The offshore wind industry in existing near shore shallow sites has yet to become cost competitive with traditional forms of energy while new sites are being planned at greater distances from shore or deeper water, bringing new challenges.
The offshore wind industry has not yet applied lean principles to the logistical operations of the wind farm in all stages of the lifecycle as proposed by the LEANWIND project.
'Lean' principles were originally developed by Toyota to optimise the processes of manufacturing industries; these principles of optimisation and efficiency have subsequently been adopted by many other industries to remove wasteful stages and streamline processes.
A new EU 7th Framework Programme project, 'LEANWIND' (Logistic Efficiencies And Naval architecture for Wind Installations with Novel Developments) seeks to apply lean principles to the offshore wind farm project lifecycle.
The primary LEANWIND objective is to provide cost reductions across the offshore wind farm lifecycle and supply chain through the application of lean principles and the development of state of the art technologies and tools.
This new 'lean' paradigm will be applied to each of the critical project stages: logistical processes, shore-based transport links, port and staging facilities, vessels, lifting equipment, safety and O&M.
The LEANWIND approach will ensure that unnecessarily complex or wasteful stages of the development process are removed, flow between the required stages is streamlined, quality is enhanced and thus overall cost and time efficiency improved to enable the industry to bridge the gap between current costs and industry cost aspirations.
Properly applied, lean management will improve quality, reliability and H&S standards across the project supply chain and throughout the wind farm lifecycle.
Final Report Summary - LEANWIND (Logistic Efficiencies And Naval architecture for Wind Installations with Novel Developments)
LEANWIND was awarded to a consortium of 31 participants (52% from industry) from 11 countries and is led by University College Cork, Ireland. The diverse team brings together experts from multiple sectors including oil and gas, maritime, shipping and offshore wind industries with representatives across the supply-chain including developers, utilities, turbine suppliers, vessel owners, shipbuilding, classification societies and academics. The project received funding of €9.98million from the European Commission and has a total value of €14.78million. LEANWIND commenced in December 2013 and ran for 4 years. The final event was held in Amsterdam, November 2017.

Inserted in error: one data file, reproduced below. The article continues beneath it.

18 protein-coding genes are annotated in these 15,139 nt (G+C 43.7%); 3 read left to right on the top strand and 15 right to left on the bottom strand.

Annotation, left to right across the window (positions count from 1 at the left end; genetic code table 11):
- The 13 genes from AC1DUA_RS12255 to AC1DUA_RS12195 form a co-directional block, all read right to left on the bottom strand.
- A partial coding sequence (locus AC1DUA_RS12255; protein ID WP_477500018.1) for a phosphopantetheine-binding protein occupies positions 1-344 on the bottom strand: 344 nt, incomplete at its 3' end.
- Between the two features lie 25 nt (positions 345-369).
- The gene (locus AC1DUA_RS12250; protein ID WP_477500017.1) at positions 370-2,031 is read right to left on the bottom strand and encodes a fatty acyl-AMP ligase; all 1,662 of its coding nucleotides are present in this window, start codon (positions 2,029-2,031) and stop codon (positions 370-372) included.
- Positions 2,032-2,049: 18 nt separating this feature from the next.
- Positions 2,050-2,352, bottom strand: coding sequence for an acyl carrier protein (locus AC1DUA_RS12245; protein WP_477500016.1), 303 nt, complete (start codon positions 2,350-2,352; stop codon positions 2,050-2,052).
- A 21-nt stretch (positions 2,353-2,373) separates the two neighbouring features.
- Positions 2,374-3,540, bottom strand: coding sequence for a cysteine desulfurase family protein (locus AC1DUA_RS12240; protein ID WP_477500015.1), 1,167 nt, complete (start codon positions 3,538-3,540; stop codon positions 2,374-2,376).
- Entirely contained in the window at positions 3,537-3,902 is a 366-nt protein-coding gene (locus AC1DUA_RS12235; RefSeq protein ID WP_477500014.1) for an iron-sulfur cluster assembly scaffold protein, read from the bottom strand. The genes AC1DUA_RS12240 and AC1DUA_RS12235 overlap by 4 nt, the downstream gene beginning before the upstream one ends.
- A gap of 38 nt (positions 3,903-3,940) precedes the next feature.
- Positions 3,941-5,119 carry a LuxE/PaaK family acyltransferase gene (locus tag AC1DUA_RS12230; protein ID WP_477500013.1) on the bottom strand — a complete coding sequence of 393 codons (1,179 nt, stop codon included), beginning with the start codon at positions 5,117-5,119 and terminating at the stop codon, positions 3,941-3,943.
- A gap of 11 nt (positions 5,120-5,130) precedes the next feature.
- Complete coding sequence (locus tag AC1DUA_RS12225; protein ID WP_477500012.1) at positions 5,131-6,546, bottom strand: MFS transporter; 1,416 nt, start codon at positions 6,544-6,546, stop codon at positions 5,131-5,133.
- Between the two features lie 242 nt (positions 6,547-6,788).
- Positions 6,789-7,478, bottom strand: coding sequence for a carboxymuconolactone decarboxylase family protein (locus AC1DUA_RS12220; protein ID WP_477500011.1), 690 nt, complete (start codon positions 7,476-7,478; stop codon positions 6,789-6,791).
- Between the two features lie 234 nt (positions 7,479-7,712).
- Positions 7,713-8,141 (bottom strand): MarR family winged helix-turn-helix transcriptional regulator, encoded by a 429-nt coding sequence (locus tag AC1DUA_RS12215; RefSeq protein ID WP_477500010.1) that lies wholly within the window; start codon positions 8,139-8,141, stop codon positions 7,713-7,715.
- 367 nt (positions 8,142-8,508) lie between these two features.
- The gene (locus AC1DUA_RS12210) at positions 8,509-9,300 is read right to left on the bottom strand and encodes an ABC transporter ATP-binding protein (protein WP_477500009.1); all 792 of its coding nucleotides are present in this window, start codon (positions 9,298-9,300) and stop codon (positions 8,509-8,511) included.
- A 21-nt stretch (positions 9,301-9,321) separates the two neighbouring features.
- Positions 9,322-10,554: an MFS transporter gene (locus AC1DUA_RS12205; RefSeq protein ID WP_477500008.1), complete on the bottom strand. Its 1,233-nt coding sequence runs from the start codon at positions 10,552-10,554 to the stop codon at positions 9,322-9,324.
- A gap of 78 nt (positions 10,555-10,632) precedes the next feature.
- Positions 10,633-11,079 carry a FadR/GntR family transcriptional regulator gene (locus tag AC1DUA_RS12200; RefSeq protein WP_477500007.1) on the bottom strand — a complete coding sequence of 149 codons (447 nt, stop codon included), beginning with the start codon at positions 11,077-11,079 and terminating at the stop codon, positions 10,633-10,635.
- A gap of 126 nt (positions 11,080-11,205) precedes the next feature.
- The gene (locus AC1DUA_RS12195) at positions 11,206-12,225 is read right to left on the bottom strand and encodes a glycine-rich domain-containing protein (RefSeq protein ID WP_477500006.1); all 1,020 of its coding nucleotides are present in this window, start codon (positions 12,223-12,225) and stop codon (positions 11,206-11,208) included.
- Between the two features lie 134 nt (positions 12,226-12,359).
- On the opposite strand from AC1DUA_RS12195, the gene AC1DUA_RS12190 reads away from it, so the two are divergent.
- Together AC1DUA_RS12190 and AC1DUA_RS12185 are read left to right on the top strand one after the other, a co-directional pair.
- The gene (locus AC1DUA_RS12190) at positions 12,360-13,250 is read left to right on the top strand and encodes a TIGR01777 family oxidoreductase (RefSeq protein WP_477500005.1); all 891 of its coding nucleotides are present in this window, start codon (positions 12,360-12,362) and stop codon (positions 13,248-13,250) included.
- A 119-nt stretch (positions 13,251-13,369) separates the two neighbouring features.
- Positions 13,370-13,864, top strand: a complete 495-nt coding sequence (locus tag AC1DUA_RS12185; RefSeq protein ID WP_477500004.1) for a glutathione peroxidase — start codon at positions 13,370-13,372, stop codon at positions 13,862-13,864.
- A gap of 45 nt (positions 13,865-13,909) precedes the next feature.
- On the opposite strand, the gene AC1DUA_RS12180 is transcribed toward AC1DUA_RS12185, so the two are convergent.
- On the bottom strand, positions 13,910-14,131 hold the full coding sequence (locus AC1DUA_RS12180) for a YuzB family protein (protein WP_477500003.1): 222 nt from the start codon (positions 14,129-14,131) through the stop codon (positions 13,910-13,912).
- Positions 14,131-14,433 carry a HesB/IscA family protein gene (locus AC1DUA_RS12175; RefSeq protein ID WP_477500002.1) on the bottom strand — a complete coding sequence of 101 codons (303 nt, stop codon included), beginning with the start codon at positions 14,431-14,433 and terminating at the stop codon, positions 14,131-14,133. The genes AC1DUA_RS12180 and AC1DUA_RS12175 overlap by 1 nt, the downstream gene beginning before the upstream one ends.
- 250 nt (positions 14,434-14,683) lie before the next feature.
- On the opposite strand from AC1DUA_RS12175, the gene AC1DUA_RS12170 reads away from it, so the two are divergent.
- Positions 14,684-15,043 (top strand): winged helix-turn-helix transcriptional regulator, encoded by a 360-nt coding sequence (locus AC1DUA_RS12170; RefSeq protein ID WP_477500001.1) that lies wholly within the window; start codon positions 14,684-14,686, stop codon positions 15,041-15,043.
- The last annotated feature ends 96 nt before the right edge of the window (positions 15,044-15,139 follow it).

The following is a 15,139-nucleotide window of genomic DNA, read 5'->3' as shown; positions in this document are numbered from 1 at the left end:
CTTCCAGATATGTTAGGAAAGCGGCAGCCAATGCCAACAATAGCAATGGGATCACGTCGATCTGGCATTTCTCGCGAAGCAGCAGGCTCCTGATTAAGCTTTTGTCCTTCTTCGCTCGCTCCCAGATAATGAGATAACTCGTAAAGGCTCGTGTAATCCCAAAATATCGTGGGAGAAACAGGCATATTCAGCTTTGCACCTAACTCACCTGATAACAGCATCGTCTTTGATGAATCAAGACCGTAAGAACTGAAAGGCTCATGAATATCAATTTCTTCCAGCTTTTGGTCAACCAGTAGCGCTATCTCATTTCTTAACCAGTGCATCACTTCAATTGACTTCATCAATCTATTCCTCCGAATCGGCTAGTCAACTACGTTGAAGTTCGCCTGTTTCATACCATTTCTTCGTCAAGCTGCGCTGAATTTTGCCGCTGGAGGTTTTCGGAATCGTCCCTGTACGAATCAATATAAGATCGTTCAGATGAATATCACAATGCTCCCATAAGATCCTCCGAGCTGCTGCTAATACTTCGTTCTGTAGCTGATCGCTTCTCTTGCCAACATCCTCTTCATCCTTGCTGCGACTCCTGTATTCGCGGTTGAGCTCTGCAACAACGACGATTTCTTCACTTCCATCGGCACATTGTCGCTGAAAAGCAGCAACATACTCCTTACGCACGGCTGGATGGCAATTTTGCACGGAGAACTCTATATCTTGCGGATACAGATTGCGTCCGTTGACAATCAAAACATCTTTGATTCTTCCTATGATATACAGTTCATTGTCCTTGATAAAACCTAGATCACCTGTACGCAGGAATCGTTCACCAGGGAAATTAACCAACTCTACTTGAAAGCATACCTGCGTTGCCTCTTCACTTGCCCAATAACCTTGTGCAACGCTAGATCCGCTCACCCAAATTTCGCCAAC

The European Union has a long-term commitment to reducing greenhouse gas emissions by 80-95% compared to 1990 levels by 2050. This has important implications for the current energy system and will require greater uptake of clean technologies such as wind energy in order to achieve these goals. The LEANWIND project began in December of 2013, at which time the Levelised Cost Of Energy (LCOE) for offshore wind energy was €140/MWh. Over the lifetime of the project, this cost has plummeted, with Vattenfall’s offshore wind price bid in 2016 for the Kriegers Flak project setting a record LCOE forecast of €40/MWh surpassing 2020 targets of €100/MWh.
However, there is still work to be done to achieve further cost reductions and cost parity with conventional energy generation. This fall in forecasted LCOE will increase price competition as developers are put under increasing pressure to match these forecasts. New markets in East Asia and North America still need to achieve these targets using the lessons learned by the existing industry. In addition, challenges are presented by future sites located further from shore, in harsher conditions and deeper waters. Larger turbines and projects also mean different equipment requirements and new logistics and maintenance issues. It is expected that LEANWIND results will particularly contribute to optimisation for future farms and, alongside applied research in years to come, guarantee the future of offshore wind within our energy mix.
The primary LEANWIND objective was to provide cost reductions across the Offshore Wind Farm (OWF) lifecycle and supply-chain through the application of lean principles and the development of state-of-the-art technologies and tools. “Lean thinking” is the dynamic, knowledge driven, and end-user focused process through which, an industry continuously seeks to eliminate wasteful stages and streamline processes with the goal of creating value. These principles have been adopted by many other industries however their application is a novel development in the offshore wind industry.
Taking a whole system perspective, the lean paradigm is applied in LEANWIND to the three critical project stages: installation, O&M and decommissioning. The project addressed the logistic challenges of deploying, installing and operating wind turbines (WT) ranging from 5-10MW in transitional water depths (40-60m) to deep sites (>60m) using fixed or floating substructures. The transport, logistical and maintenance operations associated with these structures are considered with novel approaches to vessel design, sub-structure alterations and O&M strategies that reduce both the CAPEX and OPEX costs. The innovations developed within the project have been rigorously validated where possible and assessed for their cost benefit. This will facilitate market uptake, thereby contributing to the competitiveness of the sector and to the creation of new employment opportunities within the industry.
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